Welcome to my birdwatching blog. This blog will contain stories about my bird watching trips, interesting bird news and other tales that may or may not be bird related. I want to make it useful to the avid birder as well as those who may only have a passing interest in bird watching. I enjoy photographing bird life, common and rare through a spotting scope, not that they always sit still long enough for me. Being on the outskirts of North East London, my reports will not only cover my local patch of Redbridge/Waltham Forest, but also dip into deepest Essex, Suffolk, Kent and Norfolk.


Thursday, 16 September 2010

Small beer at Stodmarsh and dipping at Dungeness

When the first tinges of autumn touch the early morning air, the expectations of increasing my British tick list grow. September and October are always full of promise and it is with an extra energy and enthusiasm that I venture out in the dimly lit morning.

There are so many good places to go birding that the choice can sometimes be a bad thing. Do I go to Norfolk (again) for an arctic warbler or do I go to Hampshire for an Isabelline shrike? No, I thought, I’d go to sunny Kent for a Wilson’s phalarope. I suppose, I just like the word, Phalarope. It reminds me of something the Monty Python team would use to great effect, especially if it was dead.
The dead Phalarope sketch.
It may be that or it may have been because where the bird had been found is a wonderful reserve. Nestled in the Stour Valley, close to Canterbury is Stodmarsh, a wetland with a huge expanse of reed bed as well as woodland and grazing marsh. I also estimated that I could poodle over to Dungeness in the afternoon – another favourite place of mine.

I got to Grove Ferry, which is northeast to Stodmarsh but pretty much the same thing. The phalarope had been seen the evening before from a vantage point known as the viewing ramp and as I approached the ramp, I could see at least 5/6 birders already scoping the water. Was it there? I asked hopefully. Not been seen yet was the reply. Okay so it was only 7am and the bird had been seen on other parts of the reserve so all was not lost…yet.
The Grove Ferry Inn. I even dipped this.
In the meantime, there was plenty to keep people entertained. Bearded tits were in good numbers and teasing everyone with their call but only occasionally showing as they flew from one part of the reed bed to the next. On the water, little egrets and spotted redshanks fed and the odd marsh harrier quartered the area just beyond.
Spotted Redshank

After about 2 hours, I’d had enough of the waiting and decided to look around the reserve and hope that someone found the phalarope quickly.

In the first hide, I found some common snipe with a couple of green sandpipers. A pair of spotted redshanks gave close views along with a few black-tailed godwits. Around the Harrison Drove hide a few birders had found four whinchats and a wheatear all together on one bush but too far away to photograph. From the hide, there was nothing to see apart from a few lapwings in the distance.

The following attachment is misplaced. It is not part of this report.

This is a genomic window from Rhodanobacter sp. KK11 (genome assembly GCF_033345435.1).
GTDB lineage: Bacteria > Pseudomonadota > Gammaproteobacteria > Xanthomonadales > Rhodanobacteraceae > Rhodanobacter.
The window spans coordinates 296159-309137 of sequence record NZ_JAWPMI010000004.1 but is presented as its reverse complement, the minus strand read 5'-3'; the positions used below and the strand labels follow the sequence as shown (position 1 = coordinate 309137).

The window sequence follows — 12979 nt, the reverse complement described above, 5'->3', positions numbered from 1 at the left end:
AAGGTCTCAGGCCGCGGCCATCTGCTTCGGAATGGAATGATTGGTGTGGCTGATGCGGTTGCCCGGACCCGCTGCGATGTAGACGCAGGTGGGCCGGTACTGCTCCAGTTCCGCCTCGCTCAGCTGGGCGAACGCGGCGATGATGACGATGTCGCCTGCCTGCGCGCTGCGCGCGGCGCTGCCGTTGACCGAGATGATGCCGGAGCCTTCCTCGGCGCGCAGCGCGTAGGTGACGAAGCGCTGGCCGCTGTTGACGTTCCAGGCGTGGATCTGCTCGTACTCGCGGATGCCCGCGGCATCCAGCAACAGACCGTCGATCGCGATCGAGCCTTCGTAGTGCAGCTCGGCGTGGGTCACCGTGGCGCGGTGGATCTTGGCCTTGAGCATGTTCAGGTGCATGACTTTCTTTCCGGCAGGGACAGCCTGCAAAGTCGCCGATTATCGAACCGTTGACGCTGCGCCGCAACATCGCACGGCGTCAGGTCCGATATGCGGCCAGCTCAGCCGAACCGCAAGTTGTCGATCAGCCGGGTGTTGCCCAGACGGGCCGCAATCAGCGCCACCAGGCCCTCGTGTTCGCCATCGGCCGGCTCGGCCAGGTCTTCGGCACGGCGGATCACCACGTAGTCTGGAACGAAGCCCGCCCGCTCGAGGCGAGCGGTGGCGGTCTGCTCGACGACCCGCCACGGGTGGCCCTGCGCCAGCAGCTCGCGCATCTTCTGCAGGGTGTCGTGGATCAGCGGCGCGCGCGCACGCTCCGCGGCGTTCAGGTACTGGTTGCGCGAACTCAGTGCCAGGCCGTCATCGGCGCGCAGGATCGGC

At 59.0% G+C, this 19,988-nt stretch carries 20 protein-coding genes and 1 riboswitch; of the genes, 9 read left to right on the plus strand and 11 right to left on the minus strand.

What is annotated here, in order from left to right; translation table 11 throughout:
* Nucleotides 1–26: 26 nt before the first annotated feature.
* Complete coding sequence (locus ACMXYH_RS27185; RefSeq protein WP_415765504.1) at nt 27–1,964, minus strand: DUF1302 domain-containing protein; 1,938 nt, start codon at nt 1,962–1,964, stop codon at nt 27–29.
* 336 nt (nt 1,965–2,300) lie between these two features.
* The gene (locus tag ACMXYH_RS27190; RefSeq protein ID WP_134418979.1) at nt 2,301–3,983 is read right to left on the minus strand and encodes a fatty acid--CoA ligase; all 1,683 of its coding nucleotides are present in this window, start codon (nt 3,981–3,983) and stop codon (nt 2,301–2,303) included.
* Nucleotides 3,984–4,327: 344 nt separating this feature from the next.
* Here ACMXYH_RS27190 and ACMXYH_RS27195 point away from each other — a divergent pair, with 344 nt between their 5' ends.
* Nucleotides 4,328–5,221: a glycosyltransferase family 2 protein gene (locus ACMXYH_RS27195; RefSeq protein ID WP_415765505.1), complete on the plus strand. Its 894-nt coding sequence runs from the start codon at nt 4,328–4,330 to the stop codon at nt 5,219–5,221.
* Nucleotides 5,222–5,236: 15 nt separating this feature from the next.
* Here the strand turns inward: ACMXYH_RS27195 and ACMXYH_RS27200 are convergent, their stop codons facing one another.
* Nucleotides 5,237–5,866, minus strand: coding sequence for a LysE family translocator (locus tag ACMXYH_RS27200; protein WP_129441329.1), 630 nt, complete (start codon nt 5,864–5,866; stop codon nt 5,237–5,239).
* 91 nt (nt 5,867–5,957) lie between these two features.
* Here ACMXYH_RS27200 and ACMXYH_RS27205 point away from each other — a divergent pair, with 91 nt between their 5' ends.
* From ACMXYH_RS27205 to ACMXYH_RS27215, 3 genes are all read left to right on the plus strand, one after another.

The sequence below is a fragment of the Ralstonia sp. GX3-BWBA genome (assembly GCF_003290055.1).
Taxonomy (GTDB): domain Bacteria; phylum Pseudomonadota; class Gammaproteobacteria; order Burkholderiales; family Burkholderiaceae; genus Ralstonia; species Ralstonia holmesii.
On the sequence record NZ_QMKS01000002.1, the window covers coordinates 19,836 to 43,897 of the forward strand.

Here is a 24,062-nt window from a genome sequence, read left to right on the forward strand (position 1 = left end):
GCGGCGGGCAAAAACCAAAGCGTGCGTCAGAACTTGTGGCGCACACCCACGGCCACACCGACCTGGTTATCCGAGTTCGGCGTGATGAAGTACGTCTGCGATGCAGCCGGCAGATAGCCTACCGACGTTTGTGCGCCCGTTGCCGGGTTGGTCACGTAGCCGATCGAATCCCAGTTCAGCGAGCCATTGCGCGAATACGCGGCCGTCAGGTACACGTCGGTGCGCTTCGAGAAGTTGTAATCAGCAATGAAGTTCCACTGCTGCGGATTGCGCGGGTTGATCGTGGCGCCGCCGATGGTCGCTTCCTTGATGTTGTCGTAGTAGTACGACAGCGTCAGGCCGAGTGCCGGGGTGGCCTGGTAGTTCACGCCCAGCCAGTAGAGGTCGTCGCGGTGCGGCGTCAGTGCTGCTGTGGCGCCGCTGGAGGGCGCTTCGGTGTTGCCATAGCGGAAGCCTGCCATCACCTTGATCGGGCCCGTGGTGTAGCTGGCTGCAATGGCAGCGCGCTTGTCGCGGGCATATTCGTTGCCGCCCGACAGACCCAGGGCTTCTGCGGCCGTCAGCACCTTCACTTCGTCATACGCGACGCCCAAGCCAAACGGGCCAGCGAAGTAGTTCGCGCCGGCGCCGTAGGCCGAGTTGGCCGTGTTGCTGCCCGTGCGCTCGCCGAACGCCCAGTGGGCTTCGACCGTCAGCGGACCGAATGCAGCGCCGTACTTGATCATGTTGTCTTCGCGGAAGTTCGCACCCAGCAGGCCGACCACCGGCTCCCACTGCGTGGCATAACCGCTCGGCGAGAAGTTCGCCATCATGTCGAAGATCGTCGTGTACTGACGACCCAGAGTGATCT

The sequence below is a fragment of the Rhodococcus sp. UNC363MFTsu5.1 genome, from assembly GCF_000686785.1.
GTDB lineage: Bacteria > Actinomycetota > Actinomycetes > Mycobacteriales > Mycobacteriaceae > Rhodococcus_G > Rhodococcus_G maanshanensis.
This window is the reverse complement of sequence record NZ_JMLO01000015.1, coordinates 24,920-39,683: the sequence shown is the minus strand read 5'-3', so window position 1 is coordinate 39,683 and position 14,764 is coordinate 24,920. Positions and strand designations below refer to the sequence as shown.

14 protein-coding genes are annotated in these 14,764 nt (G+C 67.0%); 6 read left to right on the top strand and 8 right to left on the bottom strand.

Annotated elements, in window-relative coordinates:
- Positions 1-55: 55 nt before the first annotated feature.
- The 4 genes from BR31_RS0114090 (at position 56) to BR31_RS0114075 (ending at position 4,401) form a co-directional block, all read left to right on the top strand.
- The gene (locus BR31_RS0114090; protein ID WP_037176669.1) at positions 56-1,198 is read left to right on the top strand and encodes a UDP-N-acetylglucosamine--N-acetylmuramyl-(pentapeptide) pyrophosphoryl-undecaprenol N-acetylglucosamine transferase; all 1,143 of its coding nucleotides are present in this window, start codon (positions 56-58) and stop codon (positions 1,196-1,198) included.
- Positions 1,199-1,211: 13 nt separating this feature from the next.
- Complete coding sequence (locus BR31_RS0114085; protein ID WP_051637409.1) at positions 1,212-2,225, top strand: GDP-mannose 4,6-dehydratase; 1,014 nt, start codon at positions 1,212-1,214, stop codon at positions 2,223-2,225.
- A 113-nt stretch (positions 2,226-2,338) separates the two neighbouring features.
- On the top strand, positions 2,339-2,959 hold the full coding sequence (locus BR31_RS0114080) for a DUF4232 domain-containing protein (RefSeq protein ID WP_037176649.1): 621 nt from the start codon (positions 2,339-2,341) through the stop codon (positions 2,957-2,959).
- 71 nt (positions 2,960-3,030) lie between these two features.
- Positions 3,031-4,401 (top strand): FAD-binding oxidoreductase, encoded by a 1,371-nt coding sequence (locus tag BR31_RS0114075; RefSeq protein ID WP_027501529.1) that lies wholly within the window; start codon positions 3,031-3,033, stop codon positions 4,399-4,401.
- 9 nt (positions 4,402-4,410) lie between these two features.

Sedge Warbler

I headed back to the viewing ramp but the phalarope still hadn’t appeared – had no one bothered to tell it? With many people giving up and only cetti’s warbler and sedge warbler to watch as they fed on elderberry beside the ramp, I resigned myself to a serious dip. A dip is what you call it when a ‘good’ bird is either missed or just wasn’t there to see. Oh well, Dungeness would help sooth the pain. Wouldn’t it?

Funny place Kent. My satNav took my through some laughable places on the way to Dungeness. Wickhembreaux (sounds like a French cheese), Patrixbourne (sounds like a birth announcement) Breach (ditto), Bladbean (just stupid) and of course The Lyminge Forest (answers on my blog please…on second thoughts)
I could live here.
Finally the nuclear power station looms up against the tumbled down shacks that make Dungeness such a unique place. Derek Jarman, had a cottage (Prospect Cottage) here and it is still kept as it was and acts as a memorial almost, to the talented film director, writer etc…
Prospect Cottage
First stop, the beach. Just like at Cley, the beach here is made up of pebbles and can be difficult to walk any distance as you sink into the stuff like a kid’s ballpen. The sea was quiet as the wind again was going in the wrong direction for any decent seawatching. There were 20+ black terns at the outflow from the power station. This is know to birders as the ‘Patch’ Gulls and terns love it as the water is warm and attracts plankton and other such stuff that the birds love. There were sandwich terns too and a few Lapland buntings had been seen by the fishing boats so off I went to see how easily I could miss these boys.
Black Tern
Sure enough, no sign but the coast is a big place. I know, let’s try for the wryneck seen in gorse by the old lighthouse. Nope, an hour spent staring at a gorse bush rewarded me with nothing more than serious neck-ache and depression. Now what? I ambled around the Long Pits and again found a whinchat and about 20 wheatears. A few willow warblers nearly made me think they were something else but no, they were just willow warblers. Damn it.
Wheatear
There was a visible passage of raptors though and although I could only identify common buzzards and a sparrowhawk, I later found out that a honey buzzard had also been noted. Another bloody dip.

One final look for the Lapland buntings but I shouldn’t have bothered. They had probably left by now and so I decided to do the same.

Oh and if you want to know what this blooming phalarope looks like...
Wilson’s Phalarope

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